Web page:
I remember clamouring into her car early in the morning so I could spend the day garage-saling with grandma. She was larger than life. She was a big smoker and because bargain-hunting was her sport of choice, her anxiety levels spiked and her excitement grew from one sale to the next...alway resulting in her lighting up in victory or defeat once we exited the sales of the day.

Another memory I'll forever attach to grandma Dorothy was her pink salad.

One especially busy Saturday morning, I rode my banana seat bicycle to her house and found her in the kitchen. Pouring what seemed like an eternal load of pink-colored noodles into a tupperware she likely picked up the previous week, we climbed into the car and she placed the bowl on my lap.

"Don't let that spill," she said, "That's pink salad for the barbeque."
"I hate pink salad," was all I said, but that salad didn't spill one bit.

A few years later, Grandma came to our house to stay with us kids while my parents were away. It was a somber time in our household and the mood was depressed and still and heavy and silent.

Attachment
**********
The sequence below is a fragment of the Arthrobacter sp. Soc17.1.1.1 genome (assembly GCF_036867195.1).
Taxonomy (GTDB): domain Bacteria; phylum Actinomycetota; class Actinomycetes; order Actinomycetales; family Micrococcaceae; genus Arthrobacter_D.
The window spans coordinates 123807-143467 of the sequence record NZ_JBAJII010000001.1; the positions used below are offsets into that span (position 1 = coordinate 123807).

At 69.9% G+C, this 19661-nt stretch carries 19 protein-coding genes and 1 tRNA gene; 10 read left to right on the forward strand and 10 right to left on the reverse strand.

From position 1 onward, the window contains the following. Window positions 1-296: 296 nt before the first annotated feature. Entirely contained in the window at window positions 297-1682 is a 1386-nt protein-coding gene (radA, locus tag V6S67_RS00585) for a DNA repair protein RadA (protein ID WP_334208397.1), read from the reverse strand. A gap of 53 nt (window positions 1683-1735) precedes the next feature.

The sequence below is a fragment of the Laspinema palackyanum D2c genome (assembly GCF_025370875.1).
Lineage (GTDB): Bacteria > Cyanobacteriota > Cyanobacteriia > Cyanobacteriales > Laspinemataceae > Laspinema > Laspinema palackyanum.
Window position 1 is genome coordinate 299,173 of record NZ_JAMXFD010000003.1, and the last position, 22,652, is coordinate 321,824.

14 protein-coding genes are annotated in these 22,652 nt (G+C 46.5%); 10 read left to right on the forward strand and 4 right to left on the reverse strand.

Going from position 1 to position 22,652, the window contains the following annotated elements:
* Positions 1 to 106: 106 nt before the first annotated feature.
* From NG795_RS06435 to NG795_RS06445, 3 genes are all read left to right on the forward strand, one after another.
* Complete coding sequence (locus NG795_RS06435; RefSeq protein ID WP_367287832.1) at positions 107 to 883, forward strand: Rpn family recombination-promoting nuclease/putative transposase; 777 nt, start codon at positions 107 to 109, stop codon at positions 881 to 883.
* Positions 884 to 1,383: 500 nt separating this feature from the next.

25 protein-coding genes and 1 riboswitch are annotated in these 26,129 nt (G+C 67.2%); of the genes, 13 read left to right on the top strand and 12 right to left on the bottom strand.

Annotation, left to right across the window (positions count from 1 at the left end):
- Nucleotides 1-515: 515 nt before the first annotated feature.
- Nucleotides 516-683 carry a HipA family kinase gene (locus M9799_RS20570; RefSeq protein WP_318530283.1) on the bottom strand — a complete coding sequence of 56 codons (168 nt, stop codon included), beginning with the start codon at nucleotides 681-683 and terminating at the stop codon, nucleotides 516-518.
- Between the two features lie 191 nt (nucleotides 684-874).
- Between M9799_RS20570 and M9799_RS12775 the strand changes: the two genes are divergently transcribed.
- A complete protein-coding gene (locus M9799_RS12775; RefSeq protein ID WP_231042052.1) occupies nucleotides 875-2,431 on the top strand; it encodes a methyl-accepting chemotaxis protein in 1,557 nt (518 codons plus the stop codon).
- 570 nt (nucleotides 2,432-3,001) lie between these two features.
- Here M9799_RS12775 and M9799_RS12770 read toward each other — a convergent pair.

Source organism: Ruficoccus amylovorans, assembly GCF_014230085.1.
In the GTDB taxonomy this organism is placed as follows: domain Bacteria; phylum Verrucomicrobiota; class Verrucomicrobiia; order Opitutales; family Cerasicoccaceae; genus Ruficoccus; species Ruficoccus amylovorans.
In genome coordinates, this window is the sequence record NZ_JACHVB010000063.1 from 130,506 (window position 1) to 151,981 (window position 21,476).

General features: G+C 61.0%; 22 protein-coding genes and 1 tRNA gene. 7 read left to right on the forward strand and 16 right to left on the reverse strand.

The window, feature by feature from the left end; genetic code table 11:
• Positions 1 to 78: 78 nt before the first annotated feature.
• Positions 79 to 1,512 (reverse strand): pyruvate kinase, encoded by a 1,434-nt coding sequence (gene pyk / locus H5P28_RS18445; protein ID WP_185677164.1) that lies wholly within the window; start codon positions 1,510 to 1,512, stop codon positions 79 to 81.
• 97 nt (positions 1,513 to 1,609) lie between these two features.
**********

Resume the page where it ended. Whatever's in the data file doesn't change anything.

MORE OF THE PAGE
"There's pink salad in the fridge," Grandma announced, "And you girls can come play cards if you want."

I sat down across from Grandma as she lit a cigarette behind squinty eyes and the biggest chubbiest-lipped smile a grandkid could ask for. Her round eyes widened further when she patted my knee enthusiastically and asked if I got some pink salad. Pat. Pat. Pat.

"Grandma, I hate pink salad, you know that," was all I said before reaching for the deck of cards and starting into a high-energy game of solitaire.

Every child that was born, every birthday party, every church picnic, every graduation, every single family event; there it was. Pink salad.

So it shouldn't have come as a surprise when years later, I sat down at the family meal in her little hometown Mennonite church to celebrate her life and my little but-now-grown-adult sister planted a healthy serving of beet-dyed macaroni noodle delight on my plate and smiled that contagious smile.

Wednesday, September 1, 2010

Interesting. Or Is It?


The very idea of being interesting is well, um, interesting to me. I can't think of the last time I witnessed someone using the word to actually describe something they found genuinely interesting. Instead, I can think of it being used to convey other thoughts. Like the following:

1. You are stupid. That is a dumb idea. But whatever.
2. Are you freaking kidding me?